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Lenten Reflections: Dust to Dust

'grass and grey sky' photo (c) 2009, Alfred Straaf - license: http://creativecommons.org/licenses/by/2.0/

Friday, March 15, 2013

Ecclesiastes 5: 8-20
Mark 9: 2-13
Romans 1:16-23

By Marilyn J. Seiber

I love the lyrical reality of Ecclesiastes.  In simple yet compelling words, the writer hits you with life’s truths, the reality of human nature that we all recognize but often choose to ignore.  Verse 8 starts with, “If you witness…the oppression of the poor and the denial of right and justice, do not be surprised at what goes on….” The question is not do we witness it, but do we think about why it happens and whether we should “pass on by” or do something about it. 

Frankly, I am always filled with admiration for people who tirelessly work on behalf of the poor, seeking justice through fair and affordable housing, food pantries, equal education, children’s safety, and labor and employment fairness.  Seeking justice in God’s world should be job one, but so often we are so busy, so distracted.

Then Ecclesiastes gets to the heart of so many problems—money and the constant desire for it, which creates rampant consumerism and a "gotta have it" society.  The writer does get into Economics 101 and the multiplier effect (“When riches multiply, so do those who live off them”), but that is not the central point.  The central truth of the possible effects of wealth and riches is that no matter how much you have, it is never enough.  Worrying about money and riches brings stress and emptiness, says the writer. “Gnawing anxiety and great vexation are his lot.” He sees a “singular evil”—“ a man hoards wealth to his own hurt, and then that wealth is lost through an unlucky venture.”  Stock market, gambling? Wealth can be gained and used for good or evil.  The chase for wealth can bring a whole society down—witness the financial crisis and great recession. Was the gain by the few worth it to them?  “You can’t take it with you” is the saying.  And Ecclesiastes says, “he came from the womb of mother earth, so must he return, naked as he came.”  Dust to dust.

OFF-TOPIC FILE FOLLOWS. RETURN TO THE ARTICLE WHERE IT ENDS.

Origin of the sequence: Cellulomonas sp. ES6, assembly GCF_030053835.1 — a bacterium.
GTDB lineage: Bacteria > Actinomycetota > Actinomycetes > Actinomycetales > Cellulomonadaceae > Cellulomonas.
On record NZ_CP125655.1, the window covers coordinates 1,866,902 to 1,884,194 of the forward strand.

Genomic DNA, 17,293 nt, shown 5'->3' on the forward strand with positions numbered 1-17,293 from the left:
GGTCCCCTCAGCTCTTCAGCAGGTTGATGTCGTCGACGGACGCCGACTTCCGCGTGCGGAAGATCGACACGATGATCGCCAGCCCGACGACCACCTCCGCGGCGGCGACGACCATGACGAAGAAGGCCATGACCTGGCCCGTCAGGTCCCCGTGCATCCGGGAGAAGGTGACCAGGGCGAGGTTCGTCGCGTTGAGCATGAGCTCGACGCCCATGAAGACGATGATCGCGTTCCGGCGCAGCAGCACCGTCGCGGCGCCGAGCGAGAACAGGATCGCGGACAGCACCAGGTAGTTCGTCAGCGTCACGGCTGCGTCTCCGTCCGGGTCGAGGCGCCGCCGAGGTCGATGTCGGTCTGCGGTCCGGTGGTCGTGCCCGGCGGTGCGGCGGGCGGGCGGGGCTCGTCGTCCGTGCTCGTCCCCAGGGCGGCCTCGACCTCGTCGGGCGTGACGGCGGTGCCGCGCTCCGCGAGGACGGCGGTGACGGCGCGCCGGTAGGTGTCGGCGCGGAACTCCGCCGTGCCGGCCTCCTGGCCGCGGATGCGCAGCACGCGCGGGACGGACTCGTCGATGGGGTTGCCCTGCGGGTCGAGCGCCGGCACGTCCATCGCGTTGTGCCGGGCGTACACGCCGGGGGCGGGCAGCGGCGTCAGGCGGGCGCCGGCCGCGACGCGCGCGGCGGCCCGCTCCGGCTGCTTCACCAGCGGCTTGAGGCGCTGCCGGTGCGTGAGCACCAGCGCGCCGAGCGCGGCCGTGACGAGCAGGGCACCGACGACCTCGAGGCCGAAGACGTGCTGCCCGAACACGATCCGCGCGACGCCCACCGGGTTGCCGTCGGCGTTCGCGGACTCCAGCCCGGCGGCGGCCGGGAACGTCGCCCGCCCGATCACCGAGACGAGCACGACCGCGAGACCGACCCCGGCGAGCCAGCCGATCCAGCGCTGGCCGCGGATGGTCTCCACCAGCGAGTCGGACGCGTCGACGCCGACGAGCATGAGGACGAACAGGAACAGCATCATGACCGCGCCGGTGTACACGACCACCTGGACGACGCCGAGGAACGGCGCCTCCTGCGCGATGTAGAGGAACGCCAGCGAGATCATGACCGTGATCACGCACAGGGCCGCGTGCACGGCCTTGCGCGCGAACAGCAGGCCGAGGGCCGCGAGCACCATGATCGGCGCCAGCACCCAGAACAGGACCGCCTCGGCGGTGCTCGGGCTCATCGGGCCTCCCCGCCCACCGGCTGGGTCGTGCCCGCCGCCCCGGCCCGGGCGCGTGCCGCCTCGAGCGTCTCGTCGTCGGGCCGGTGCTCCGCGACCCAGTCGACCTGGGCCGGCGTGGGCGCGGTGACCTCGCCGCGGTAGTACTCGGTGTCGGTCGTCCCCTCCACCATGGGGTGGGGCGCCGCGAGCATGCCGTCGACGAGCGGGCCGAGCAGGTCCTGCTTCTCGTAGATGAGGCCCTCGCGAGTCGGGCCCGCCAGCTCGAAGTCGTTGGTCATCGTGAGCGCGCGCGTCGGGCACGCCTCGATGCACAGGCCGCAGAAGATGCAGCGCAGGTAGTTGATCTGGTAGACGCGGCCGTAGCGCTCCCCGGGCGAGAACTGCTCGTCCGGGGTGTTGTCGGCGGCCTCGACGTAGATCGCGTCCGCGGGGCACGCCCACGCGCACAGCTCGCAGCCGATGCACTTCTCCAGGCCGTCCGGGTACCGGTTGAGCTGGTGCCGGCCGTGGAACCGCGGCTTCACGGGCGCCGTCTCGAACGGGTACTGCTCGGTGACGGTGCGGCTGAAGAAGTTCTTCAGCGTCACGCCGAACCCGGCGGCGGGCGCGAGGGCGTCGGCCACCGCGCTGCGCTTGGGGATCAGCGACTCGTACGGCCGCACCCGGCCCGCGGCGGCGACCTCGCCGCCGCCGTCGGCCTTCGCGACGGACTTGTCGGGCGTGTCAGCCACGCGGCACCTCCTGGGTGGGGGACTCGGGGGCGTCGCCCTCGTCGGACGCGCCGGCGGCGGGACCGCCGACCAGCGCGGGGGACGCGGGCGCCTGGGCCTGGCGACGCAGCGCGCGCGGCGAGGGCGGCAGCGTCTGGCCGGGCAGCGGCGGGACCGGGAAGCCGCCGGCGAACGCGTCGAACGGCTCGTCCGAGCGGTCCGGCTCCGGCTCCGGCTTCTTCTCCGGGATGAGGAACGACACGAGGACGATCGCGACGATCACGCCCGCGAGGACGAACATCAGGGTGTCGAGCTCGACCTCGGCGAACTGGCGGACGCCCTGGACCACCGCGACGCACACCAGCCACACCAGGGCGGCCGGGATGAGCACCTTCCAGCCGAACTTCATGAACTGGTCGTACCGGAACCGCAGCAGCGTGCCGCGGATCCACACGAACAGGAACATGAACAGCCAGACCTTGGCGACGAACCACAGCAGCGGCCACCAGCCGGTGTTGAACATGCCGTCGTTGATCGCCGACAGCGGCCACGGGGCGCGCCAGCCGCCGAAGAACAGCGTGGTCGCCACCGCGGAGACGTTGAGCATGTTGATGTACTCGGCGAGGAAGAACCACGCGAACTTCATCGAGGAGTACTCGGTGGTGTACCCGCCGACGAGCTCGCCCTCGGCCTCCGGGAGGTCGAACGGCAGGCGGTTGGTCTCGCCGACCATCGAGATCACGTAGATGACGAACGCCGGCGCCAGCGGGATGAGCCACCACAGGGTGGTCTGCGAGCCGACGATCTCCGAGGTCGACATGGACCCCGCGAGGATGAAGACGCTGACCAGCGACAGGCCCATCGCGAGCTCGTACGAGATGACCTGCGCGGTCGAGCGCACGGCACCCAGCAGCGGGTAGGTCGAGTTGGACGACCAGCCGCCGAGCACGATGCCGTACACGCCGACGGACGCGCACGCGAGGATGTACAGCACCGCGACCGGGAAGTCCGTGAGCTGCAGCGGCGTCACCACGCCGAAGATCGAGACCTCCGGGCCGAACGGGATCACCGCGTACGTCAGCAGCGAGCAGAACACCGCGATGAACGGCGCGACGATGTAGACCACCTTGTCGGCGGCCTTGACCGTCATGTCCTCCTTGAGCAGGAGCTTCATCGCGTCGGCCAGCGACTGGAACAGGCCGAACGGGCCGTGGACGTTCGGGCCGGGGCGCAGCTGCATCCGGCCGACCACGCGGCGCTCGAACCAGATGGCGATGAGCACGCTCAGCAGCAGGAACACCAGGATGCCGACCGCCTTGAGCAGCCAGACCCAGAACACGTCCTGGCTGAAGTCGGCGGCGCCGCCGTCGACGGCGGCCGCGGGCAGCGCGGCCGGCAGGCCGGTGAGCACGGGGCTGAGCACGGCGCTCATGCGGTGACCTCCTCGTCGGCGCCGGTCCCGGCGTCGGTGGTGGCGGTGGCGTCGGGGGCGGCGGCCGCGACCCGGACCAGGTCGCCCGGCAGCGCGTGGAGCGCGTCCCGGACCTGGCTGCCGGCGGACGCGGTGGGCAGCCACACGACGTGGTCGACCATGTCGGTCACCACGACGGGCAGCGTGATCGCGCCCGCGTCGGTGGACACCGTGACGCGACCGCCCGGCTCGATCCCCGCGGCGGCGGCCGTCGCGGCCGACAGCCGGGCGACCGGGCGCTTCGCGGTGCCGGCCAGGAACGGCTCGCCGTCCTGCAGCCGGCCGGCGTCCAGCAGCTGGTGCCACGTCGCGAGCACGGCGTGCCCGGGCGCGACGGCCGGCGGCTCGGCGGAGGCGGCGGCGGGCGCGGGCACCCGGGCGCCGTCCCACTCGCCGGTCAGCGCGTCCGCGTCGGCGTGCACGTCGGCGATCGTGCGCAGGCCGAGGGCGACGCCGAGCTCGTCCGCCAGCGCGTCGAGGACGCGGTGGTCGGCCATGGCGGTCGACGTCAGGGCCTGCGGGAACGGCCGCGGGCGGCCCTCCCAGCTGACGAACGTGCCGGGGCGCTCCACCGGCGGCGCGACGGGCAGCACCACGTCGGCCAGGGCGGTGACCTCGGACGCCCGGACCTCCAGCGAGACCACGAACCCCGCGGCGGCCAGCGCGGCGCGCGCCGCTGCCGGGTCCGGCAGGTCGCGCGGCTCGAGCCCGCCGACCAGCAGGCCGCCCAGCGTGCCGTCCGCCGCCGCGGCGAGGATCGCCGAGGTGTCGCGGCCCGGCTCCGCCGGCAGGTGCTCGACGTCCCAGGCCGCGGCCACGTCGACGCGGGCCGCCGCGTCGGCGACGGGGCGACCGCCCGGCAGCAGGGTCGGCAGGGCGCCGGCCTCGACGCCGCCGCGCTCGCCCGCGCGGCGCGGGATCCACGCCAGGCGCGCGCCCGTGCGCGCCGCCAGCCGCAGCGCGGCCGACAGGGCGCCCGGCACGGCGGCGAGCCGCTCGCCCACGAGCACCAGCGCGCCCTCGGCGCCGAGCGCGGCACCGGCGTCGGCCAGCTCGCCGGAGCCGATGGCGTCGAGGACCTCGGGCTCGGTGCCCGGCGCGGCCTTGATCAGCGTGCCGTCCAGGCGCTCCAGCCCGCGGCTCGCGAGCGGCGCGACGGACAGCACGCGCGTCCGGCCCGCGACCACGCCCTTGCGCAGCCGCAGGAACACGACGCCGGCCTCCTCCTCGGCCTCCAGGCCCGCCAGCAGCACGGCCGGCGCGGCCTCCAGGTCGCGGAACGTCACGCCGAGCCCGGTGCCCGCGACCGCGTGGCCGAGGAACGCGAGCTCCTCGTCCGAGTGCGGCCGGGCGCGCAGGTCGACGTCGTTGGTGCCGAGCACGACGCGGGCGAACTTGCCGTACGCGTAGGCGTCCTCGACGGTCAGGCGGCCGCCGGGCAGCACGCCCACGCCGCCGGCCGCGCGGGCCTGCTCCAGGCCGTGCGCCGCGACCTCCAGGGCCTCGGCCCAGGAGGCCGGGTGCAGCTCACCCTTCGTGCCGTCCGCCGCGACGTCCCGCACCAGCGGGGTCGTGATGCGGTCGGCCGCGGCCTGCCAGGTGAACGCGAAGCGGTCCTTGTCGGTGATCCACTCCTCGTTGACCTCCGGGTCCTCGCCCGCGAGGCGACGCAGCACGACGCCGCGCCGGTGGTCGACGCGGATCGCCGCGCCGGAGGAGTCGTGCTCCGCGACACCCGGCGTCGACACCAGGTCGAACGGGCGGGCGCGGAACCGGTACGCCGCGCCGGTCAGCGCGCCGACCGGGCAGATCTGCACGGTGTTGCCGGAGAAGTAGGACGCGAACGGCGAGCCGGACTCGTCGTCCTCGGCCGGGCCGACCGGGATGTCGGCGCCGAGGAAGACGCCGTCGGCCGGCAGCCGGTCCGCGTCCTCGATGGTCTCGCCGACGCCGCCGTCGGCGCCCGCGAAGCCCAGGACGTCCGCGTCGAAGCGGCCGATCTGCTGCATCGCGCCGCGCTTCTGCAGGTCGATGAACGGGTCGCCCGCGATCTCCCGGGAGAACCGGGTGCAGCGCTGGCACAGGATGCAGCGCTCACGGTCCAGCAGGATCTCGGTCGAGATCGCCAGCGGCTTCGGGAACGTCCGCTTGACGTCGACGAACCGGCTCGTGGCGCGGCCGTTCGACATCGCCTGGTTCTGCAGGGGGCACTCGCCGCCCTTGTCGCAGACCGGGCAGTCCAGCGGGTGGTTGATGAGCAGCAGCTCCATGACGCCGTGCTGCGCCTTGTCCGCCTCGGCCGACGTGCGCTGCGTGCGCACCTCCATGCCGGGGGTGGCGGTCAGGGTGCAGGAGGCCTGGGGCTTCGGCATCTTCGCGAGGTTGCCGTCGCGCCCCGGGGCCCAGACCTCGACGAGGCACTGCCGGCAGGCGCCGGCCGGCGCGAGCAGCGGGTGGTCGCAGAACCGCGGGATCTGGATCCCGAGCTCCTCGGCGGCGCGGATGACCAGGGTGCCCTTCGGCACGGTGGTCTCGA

This should make us re-evaluate our lives and what is important, what brings happiness, peace, and contentment. We must learn to appreciate our lives, count our blessings, and work to do right in the world “throughout the brief span of life that God has allotted.”  If we do this, says Ecclesiastes, “[we] will not dwell overmuch upon the passing years; for God fills [our] time with joy of heart.”

Prayer:  God, fill our hearts with joy and give us the wisdom to work for right and justice, to appreciate the gifts you have given us, and to share these gifts with others.

Marilyn J. Seiber is a member of New York Avenue Presbyterian Church, in Washington, D.C. This post is reprinted, with permission,  from NYAPC's 2013 Lenten Meditations booklet. 


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Amen, Sister! And, there is nothing new under the sun about this. On the one hand, it is good to be thankful for all that we have but on the other hand, it is not good that we have so much more than so many others. I know and understand the struggle.

The quest for excessive wealth accumulation, especially in the South Sahara Africa, has effectively undermined the essence of God's abundant gifts to us. we need to wake up and appreciate God by appropriating his rich resources to help the weak reach theor potentials.No one created a single thing: we are given all things freely and we sahould use these as prudent as possible, so that we could give account at the end of our lives here.

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